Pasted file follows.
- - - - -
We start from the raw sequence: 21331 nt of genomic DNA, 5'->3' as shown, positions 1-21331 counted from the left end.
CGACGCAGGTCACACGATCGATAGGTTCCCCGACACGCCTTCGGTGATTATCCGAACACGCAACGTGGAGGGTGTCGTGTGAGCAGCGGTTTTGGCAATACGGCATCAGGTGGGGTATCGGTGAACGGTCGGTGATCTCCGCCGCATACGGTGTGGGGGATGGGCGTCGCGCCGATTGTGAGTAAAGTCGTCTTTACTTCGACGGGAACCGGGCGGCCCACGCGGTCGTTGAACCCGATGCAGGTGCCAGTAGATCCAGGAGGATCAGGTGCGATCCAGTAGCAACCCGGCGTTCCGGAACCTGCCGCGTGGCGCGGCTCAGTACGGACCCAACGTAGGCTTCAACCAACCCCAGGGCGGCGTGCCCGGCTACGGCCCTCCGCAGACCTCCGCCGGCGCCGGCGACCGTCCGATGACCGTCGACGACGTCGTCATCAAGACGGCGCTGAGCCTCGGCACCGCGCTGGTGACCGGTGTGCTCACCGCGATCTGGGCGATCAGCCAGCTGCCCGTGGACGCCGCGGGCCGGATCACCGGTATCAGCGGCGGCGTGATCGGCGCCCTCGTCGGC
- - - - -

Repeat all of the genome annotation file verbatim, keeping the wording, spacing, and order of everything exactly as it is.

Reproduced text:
We start from the raw sequence: 21331 nt of genomic DNA, 5'->3' as shown, positions 1-21331 counted from the left end.
CGACGCAGGTCACACGATCGATAGGTTCCCCGACACGCCTTCGGTGATTATCCGAACACGCAACGTGGAGGGTGTCGTGTGAGCAGCGGTTTTGGCAATACGGCATCAGGTGGGGTATCGGTGAACGGTCGGTGATCTCCGCCGCATACGGTGTGGGGGATGGGCGTCGCGCCGATTGTGAGTAAAGTCGTCTTTACTTCGACGGGAACCGGGCGGCCCACGCGGTCGTTGAACCCGATGCAGGTGCCAGTAGATCCAGGAGGATCAGGTGCGATCCAGTAGCAACCCGGCGTTCCGGAACCTGCCGCGTGGCGCGGCTCAGTACGGACCCAACGTAGGCTTCAACCAACCCCAGGGCGGCGTGCCCGGCTACGGCCCTCCGCAGACCTCCGCCGGCGCCGGCGACCGTCCGATGACCGTCGACGACGTCGTCATCAAGACGGCGCTGAGCCTCGGCACCGCGCTGGTGACCGGTGTGCTCACCGCGATCTGGGCGATCAGCCAGCTGCCCGTGGACGCCGCGGGCCGGATCACCGGTATCAGCGGCGGCGTGATCGGCGCCCTCGTCGGC